A dispute arose when the hospital claimed, but the physicians disputed, that the physicians owed the hospital excess revenue collected during the guarantee period. Concordant with Thornton, the Alabama physicians challenged the arbitration agreement and attempted to have the court disregard the clear interstate aspect of the agreement and concentrate solely on medical services to be provided in-state. South Carolina and Alabama each have a statute that places certain requirements on arbitration agreements if they are to be enforced. Thus, like the case at bar, if the FAA applied, Alabama’s statutory requirement for arbitration agreements would be preempted.
In determining that the arbitration provisions contained within the physician recruitment agreements were governed by the FAA, the Selma court cited the three categories of activity that Congress can regulate pursuant to the Commerce Clause, namely: “(1) the use of the channels of interstate commerce; (2) the instrumentalities of interstate commerce or persons or things in interstate commerce; and (3) those activities having a substantial effect on interstate commerce.” Id. at 674 (emphasis in original). The court concluded that, in the context of the physician recruitment agreement at issue in Selma, interstate commerce was involved because “the actual persons and things involved are themselves within the flow of commerce.” Id. at 674 (internal quotations omitted). The court explained:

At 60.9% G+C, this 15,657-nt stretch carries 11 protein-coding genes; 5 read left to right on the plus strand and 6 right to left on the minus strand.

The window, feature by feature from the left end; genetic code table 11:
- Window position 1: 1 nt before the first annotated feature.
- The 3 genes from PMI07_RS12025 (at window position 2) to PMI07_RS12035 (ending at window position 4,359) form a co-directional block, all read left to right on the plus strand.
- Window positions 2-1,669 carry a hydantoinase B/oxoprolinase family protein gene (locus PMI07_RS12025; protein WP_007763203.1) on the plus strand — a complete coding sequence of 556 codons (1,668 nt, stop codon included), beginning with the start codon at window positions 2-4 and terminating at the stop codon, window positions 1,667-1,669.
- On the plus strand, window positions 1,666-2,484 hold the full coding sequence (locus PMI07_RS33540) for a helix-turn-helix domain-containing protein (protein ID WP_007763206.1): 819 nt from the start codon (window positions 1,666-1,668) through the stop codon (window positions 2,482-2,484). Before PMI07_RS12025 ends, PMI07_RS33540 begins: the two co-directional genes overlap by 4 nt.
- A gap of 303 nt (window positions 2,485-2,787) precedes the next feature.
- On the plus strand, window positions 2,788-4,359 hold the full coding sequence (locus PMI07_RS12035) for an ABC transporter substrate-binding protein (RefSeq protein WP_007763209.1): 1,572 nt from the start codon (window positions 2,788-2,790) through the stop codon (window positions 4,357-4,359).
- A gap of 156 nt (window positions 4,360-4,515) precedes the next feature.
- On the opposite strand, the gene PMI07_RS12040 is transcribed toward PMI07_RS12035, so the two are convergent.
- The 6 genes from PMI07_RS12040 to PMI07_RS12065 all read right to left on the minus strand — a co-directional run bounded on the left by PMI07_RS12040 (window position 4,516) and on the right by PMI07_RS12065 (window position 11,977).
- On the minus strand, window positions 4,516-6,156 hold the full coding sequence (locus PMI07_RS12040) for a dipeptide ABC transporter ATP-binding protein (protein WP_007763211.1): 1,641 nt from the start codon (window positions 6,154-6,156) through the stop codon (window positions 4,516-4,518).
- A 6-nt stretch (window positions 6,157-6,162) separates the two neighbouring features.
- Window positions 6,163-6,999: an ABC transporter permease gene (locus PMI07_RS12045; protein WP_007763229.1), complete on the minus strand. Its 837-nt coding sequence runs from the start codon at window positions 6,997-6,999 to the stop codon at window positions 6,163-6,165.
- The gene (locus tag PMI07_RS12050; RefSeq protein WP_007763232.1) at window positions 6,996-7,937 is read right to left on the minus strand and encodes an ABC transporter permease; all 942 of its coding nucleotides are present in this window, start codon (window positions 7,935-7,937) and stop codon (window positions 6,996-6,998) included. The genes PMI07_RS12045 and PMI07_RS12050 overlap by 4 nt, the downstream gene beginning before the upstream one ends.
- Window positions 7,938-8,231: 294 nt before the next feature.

The Physicians entered the flow of interstate commerce when they moved from South Carolina to Alabama. In fact, the sole purpose of the Agreements was to place the Physicians within the current of commerce and to move them to Alabama . . . . Accordingly, when the Physicians moved across state lines, they became “persons . . . in interstate commerce.” As part of the flow of commerce, then, the Physicians were properly subject to congressional regulation.